Career in physical therapy vs. nursing..
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- 0Dec 26, '06 by TheCommuter Senior ModeratorThis forum would be a very biased place to pose that type of question. After all, the vast majority of individuals who post here are either nurses or aspiring nurses. No physical therapists will be here to present a more balanced picture of their profession. It's just some food for thought.
- 0Dec 26, '06 by user9876I know, but I figured nurses work around them all the time and are probably even friends with some, and could at least provide an "outside looking in" opinion, if nothing else, on how they seem to enjoy their job and the pros/cons as opposed to nursing. What they do, how they're treated in the hospital, job satisfaction, opportunities, just anything really.. just curious! I didn't know where else to ask... physicaltherapist.com has a forum but it's very inactive.
- 1Dec 26, '06 by sister--*Biased or not, I'm an R.N. that has been thinking about going into P.T. or O.T.
The shift work, the lost Holidays, the notoriously short staffing, the constant physical and mental strains/demands, the tremendously and ever increasing amounts of paperwork, overtime, the long scheduled streaches, placating every department and personality whim and demand, and the politics that go with Nursing has left me jaded.
I had a discussion with an Associate Degreed P.T. tech. She revealed that her salary was comprarable to mine, her schedule was definately better and more manageable, and her employee benefits matched mine.
Hmmmm, what am I missing here?
- 0Dec 27, '06 by llg GuideI guess it all comes down to what it is that you really want to do with your life. Look closely at the types of work available for those in each profession, their career choices, the way they spend their time, etc. Then choose the one that suits you best.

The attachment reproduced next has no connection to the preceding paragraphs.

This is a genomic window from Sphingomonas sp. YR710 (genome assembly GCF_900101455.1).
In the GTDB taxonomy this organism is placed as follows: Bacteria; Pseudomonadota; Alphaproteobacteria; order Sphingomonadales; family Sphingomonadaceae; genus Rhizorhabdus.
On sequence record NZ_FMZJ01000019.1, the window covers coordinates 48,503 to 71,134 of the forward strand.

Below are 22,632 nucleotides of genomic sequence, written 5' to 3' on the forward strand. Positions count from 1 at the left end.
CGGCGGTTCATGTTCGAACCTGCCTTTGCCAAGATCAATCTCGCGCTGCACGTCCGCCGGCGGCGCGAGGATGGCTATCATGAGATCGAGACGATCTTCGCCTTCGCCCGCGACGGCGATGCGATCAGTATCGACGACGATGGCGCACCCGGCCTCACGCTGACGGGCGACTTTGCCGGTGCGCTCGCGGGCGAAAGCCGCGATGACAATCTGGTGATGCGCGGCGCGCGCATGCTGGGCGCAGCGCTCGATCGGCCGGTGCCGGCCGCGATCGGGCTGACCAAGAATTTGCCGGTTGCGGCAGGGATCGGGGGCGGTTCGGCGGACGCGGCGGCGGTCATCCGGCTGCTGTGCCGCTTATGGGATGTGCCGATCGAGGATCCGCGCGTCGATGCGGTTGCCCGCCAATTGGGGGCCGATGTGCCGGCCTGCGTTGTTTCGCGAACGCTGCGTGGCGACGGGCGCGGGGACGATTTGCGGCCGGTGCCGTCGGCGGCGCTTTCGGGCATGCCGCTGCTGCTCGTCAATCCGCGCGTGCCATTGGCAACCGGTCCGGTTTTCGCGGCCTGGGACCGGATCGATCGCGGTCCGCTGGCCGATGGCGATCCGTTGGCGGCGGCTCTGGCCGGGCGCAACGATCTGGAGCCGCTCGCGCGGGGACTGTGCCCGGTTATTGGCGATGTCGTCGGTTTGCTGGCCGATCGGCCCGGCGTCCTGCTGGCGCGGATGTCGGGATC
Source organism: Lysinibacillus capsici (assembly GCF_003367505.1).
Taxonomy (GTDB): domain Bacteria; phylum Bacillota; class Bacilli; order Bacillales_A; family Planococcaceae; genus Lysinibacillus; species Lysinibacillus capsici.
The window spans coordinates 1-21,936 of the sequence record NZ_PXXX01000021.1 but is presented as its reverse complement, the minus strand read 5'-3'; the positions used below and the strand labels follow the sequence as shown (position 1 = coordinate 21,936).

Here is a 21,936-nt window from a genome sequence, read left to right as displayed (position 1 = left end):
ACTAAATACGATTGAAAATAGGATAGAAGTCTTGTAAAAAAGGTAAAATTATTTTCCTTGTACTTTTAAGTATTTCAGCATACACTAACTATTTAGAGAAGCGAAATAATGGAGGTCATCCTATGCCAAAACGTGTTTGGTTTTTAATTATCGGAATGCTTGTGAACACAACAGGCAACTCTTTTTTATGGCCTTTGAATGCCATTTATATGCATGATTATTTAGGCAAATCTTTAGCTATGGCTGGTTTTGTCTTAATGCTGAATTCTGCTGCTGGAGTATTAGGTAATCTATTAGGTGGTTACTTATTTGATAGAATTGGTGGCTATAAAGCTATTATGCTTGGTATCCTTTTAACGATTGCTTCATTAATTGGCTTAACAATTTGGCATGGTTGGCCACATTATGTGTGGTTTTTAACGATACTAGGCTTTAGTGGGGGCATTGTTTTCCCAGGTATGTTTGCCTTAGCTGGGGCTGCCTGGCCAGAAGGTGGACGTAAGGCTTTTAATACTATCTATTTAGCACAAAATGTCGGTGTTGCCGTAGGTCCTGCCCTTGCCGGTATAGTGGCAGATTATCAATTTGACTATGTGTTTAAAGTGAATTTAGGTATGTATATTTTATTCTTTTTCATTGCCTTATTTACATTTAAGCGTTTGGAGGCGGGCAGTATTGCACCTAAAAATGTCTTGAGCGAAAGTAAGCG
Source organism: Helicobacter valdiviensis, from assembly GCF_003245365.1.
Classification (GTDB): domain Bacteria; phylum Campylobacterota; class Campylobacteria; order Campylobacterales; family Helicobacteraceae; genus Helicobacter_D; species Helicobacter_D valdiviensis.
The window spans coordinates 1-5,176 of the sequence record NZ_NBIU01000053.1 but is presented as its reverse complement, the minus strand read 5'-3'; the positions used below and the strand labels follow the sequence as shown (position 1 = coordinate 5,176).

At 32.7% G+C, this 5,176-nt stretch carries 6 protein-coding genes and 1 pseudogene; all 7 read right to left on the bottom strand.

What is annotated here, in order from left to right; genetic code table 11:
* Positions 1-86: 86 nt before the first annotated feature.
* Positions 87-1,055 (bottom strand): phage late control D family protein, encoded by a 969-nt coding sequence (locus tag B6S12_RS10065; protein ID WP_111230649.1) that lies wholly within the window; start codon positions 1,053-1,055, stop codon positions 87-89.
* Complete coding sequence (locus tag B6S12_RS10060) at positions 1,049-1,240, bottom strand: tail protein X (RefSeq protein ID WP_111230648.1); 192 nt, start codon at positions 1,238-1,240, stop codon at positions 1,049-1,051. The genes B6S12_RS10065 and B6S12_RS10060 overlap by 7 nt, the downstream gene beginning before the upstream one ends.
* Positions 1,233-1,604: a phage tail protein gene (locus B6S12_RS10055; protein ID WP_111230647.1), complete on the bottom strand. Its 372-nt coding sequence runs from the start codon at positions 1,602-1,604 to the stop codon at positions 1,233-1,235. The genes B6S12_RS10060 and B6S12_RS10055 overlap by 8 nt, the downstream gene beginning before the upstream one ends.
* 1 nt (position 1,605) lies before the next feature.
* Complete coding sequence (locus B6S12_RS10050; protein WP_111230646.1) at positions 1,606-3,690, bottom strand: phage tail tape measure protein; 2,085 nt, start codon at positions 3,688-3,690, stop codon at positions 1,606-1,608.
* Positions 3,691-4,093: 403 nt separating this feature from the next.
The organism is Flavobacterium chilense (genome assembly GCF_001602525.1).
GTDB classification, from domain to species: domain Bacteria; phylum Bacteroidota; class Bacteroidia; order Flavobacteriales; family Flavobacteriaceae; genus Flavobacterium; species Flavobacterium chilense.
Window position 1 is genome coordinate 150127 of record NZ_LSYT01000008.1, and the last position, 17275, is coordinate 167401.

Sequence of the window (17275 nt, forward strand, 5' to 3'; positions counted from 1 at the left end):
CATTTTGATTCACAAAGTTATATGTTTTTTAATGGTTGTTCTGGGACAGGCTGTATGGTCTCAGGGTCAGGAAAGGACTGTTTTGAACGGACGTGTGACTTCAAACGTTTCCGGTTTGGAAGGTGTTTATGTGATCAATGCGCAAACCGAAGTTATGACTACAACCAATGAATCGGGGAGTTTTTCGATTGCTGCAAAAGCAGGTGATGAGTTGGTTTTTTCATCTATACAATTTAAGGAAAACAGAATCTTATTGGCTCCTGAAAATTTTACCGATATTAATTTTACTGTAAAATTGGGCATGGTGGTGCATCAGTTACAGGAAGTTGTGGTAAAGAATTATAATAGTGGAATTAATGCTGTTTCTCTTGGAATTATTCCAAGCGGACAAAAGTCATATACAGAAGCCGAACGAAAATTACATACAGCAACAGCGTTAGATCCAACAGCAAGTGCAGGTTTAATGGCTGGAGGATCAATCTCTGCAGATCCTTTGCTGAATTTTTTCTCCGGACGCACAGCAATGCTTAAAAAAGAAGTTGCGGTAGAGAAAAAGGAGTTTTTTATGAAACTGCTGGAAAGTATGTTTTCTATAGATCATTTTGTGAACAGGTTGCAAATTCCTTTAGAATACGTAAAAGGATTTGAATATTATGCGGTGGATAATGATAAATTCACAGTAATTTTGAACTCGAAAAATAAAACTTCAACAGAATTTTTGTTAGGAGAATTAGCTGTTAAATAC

From my perspective, it seems that nursing offers more options and variety in the types of work that one can choose to do. I would get very bored doing the same thing (or very similar things) year after year after year. That's why I like nursing. A nurse can switch specialties and job functions fairly easily -- and build on past experience to climb up the ladder to better pay and better hours. While I am sure there is some of that in PT or OT, I don't think there are as many options easily available.
- 0Dec 27, '06 by CaLLaCoDeI'm sorry to burst any bubbles on PTs but their job is very monotonous; especially range of motion exercises and hard on one's joints to perform on a daily basis and boring.
However, I have known some amazing PTs get people up in a chair quick PTs that have me awed by their skill...but I still question if their back is complaining to them at night..
OK OK us nurses suffer back troubles too(ie transfering patients/pulling them up in bed), but we don't spend all our time doing monotanous strenous physical work, do we?!!! ever work ortho?
- 1Dec 27, '06 by CHATSDALEpt s at a facility where i worked at had a starting income of just under $100k..
work they did consisted of planning with md of programs for specific pts, they supervised pt techs, worked with hr interviewing hirees, fired, evaluated for raises etc
they worked m-f, usually set own hours, would come in very rarely on w/e to talk with families and sometimes to catch up with paperwork
pt school is very difficult to get into..they have something like 120 slots to fill...there was another school in new orleans but this was before katrina so i don't know if it is functioning at this time
everybody has to choose their own work preferences..and we all work together
- 0Quote from TeleRNeryes, that did kind of "burst my bubble" a little bit... i guess i thought it was more exciting than that.I'm sorry to burst any bubbles on PTs but their job is very monotonous; especially range of motion exercises and hard on one's joints to perform on a daily basis and boring.